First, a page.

We spend £169 on Christmas food - and throw a third away

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Christmas dinnerAP Photo/Matthew Mead

Christmas wouldn't be the same without the festive food with all the trimmings. It's why we spend an astonishing £169 on feeding the family over the Christmas period. However, according to the Love Food Hate Waste campaign, we throw away around a third of that.

So why are we throwing our money away, and what can we do about it?


We throw out the equivalent of 2 million turkeys, 5 million Christmas puddings and 74 million mince pies. That's a staggering quantity of food. And not only is it a shocking level of waste, it's also money that we're scraping into the kitchen bin.

In fact, 230,000 tonnes of festive food worth roughly £275 million gets thrown away across the UK during Christmas.

So we reveal ten great tips to spend less and waste less on festive food.

1. Plan ahead.

There's nothing that's guaranteed to waste more money than dashing into the supermarket in a panic with no idea of what you need and what you already have. Think about the meals you're making, and the portions you're cooking, then write a list and stick to it.

2. Resist temptation.

There's no point having a list if you're going to go off piste every time you see a festive special offer or an intriguing new product.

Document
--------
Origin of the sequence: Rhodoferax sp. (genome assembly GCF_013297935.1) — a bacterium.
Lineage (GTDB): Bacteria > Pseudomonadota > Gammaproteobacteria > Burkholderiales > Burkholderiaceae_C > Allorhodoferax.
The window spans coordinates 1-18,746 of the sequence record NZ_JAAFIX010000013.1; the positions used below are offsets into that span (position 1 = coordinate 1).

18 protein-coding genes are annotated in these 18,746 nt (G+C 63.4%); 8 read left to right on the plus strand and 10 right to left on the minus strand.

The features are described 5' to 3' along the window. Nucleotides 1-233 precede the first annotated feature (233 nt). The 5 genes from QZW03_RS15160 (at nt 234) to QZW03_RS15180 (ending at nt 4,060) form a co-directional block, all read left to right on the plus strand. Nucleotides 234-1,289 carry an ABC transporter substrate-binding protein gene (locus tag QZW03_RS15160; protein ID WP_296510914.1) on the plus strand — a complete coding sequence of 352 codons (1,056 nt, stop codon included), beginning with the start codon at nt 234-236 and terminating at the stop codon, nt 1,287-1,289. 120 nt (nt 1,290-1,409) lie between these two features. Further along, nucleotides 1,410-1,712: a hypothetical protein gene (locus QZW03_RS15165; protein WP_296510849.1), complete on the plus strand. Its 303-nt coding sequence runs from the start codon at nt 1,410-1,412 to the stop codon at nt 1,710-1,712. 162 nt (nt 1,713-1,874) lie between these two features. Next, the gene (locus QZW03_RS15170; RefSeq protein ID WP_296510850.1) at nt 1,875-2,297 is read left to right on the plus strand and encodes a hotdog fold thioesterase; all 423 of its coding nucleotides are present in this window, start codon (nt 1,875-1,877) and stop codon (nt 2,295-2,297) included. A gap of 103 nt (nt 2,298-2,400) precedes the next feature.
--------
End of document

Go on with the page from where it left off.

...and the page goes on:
3. Shop wisely

Keep an eye on use by dates in the supermarket. Find products which will last as long as possible rather than reaching for the first one on the shelf.

4. Stock control

Don't lose track of 'use by' dates when you get home. You need to apply strict stock rotation - and not just leave odd pots of stuff to grow mold at the back of the fridge.

5. Use by

Don't be sniffy about 'best before'. This is a quality thing rather than a safety thing, so the vast majority of things can be eaten after their best before date - as long as the 'use by' hasn't expired. Eggs are the big exception to this rule, and need to be eaten by the first date on the box.

6. Use your freezer.

Check if your food can be frozen, and don't be shy about freezing leftovers that you know you won't get round to eating for a while. All sorts of surprising things can be frozen - from pastry to Stilton, so check and freeze.

7. Don't make too much.

Be ruthless about portion control. It may feel like you're being generous, but there's only so many sprouts a family can eat.

8. Be creative with leftovers.

Christmas may be known for turkey sandwiches and bubble and squeak, but it can also be a time for roast vegetable soup, turkey curry, Christmas pudding ice cream, and a huge variety of other things. If you don't have enough leftovers to make anything sensible, then stash the little you have in the freezer until you have enough for a meal.

9. Freeze ahead.

We throw out a third of the mince pies we buy. So why not make your own, and freeze them before cooking in their trays. Then whenever you want to serve mince pies you can bake only a few at a time, so they never go stale.

10. Clear out the fridge on the 28th.

This doesn't mean throwing everything away because nothing should have been in there for long enough, but you can freeze anything you're not going to get to, and plan what to eat for the next few days.

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